Using digital technology in the classroom is not an end in itself. It is critical to establish the rationale behind using any new method, just in the same way that you should think before buying the new textbook or the new piece of fieldwork equipment. Click or tap on the image to go straight to the geography app blog posts.
My general principle is that you need an extremely good reason to use a subject-specific app for anything.
Most subject specific information can be found using a web browser. My (much) preferred use of apps is for content curation and for content creation, not for information gathering. There are a few exceptions such as handy earthquake finder apps in the main I am most interest by how students (or I) can manipulate information, especially to process it, record it for curation or communicate it. So, being very bold, my top apps are:
- Pages: especially with video embed on a template
- Keynote: same as for Pages but it is also great for creating the core presentation to import into Explain Everything and then to talk over slide by slide.
- Explain Everything: multimedia presentations – fantastic for quick lesson summaries, reviewing test papers, producing revision videos and also for the students to use themselves, of course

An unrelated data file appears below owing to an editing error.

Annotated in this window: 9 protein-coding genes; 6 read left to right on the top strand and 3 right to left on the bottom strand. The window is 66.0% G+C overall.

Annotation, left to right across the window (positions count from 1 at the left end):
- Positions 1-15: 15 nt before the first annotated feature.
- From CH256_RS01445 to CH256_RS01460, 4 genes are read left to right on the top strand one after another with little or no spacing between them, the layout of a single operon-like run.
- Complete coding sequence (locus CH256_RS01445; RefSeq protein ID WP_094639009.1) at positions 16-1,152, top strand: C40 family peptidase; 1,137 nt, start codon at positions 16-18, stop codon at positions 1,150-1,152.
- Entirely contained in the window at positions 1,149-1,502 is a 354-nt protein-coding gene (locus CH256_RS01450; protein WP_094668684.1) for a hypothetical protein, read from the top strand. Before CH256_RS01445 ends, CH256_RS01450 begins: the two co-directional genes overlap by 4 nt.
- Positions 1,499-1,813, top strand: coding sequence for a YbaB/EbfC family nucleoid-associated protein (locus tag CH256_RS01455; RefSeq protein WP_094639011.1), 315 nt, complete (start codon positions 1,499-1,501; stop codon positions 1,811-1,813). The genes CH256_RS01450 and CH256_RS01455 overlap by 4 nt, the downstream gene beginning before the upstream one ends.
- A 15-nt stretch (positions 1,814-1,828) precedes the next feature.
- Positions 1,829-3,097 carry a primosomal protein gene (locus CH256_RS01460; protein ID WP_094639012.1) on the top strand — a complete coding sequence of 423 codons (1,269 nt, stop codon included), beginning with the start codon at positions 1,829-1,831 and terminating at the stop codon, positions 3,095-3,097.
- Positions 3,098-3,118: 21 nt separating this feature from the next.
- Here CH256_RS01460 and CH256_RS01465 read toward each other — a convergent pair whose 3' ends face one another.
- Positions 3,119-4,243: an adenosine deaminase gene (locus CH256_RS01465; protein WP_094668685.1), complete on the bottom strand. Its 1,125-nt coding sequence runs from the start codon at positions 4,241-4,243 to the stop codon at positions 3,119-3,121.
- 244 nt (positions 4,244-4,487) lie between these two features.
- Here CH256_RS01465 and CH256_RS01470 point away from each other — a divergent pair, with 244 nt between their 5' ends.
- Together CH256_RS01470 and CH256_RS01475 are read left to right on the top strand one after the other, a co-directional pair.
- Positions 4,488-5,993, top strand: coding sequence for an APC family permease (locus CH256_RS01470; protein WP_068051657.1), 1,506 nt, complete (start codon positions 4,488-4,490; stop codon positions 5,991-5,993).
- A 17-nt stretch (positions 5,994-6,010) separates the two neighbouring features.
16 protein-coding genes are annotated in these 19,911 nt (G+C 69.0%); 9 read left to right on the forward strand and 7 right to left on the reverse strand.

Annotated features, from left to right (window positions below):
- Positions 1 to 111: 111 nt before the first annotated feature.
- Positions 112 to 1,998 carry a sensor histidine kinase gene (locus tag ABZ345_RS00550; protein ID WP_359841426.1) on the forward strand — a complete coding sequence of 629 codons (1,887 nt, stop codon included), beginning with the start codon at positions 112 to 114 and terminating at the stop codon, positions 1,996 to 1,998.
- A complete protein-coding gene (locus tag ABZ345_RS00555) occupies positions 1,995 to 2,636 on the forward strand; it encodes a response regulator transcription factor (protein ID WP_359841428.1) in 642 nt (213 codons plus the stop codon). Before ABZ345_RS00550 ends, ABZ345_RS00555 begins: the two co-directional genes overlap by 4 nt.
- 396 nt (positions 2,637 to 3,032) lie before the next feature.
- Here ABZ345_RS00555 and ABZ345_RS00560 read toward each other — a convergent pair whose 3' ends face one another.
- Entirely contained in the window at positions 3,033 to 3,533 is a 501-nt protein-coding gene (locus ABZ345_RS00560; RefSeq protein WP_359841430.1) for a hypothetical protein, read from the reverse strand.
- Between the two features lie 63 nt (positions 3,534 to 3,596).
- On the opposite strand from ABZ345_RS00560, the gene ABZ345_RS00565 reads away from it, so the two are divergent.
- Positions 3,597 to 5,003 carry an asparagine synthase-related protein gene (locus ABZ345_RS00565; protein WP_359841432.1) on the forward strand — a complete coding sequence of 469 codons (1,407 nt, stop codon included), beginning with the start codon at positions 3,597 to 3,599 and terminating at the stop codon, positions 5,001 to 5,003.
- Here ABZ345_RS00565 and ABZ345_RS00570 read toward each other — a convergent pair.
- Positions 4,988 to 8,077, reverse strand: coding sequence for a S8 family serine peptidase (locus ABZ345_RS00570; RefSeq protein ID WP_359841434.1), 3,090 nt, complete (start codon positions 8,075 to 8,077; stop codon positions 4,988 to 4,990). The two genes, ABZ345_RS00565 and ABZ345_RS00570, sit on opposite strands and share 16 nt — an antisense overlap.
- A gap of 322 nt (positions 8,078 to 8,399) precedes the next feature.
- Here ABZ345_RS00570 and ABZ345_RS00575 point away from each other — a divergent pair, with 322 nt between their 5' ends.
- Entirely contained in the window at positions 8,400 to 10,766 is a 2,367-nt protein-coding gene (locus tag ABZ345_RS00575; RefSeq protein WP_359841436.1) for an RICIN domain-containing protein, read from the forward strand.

- GoogleDrive and all associated (GoogleDocs etc): clearly the best cloud solution for storage and for collaboration and best integrated with apps.
- Google Classroom: the place I am going to for assignment setting and marking.
- iTunes U: a lot of our course content is on this, either as privately shared or publicly available courses. It’s a no-brainer
- Notability: the core notepad for everything – great export options and brilliant for annotating photos (including photos of the white board in class of course)
- Photo Sphere: the most ‘geography’ of all my top apps but I have come across fans in art and English departments – anywhere where recording location is important so the historians would love it at when they visit battlefields etc.
- Camera: often underused (amazingly) by some teachers and students – it’s the key to unlock multimedia content.
- QR code reader: lots of people hate QR codes (they are really ugly) but it can be handy for an information flow in class.
- Socrative: real-time feedback, especially liking the instant export of results to GoogleDrive.
- YouTube: content storage, but also great to compiling useful playlists and sharing.
- Flipboard: content curation – magazines on a wide range of topics, some shared with students and some created by student (If this was my iPhone, I would also have Pocket for storing handy URLs for later reading)
Click here for a variety of posts (some with help videos) designed to support this thought process and to help in the early stages in adoption.
All of these apps and ideas are in use at the Stephen Perse Foundation in Cambridge, which is where I am based.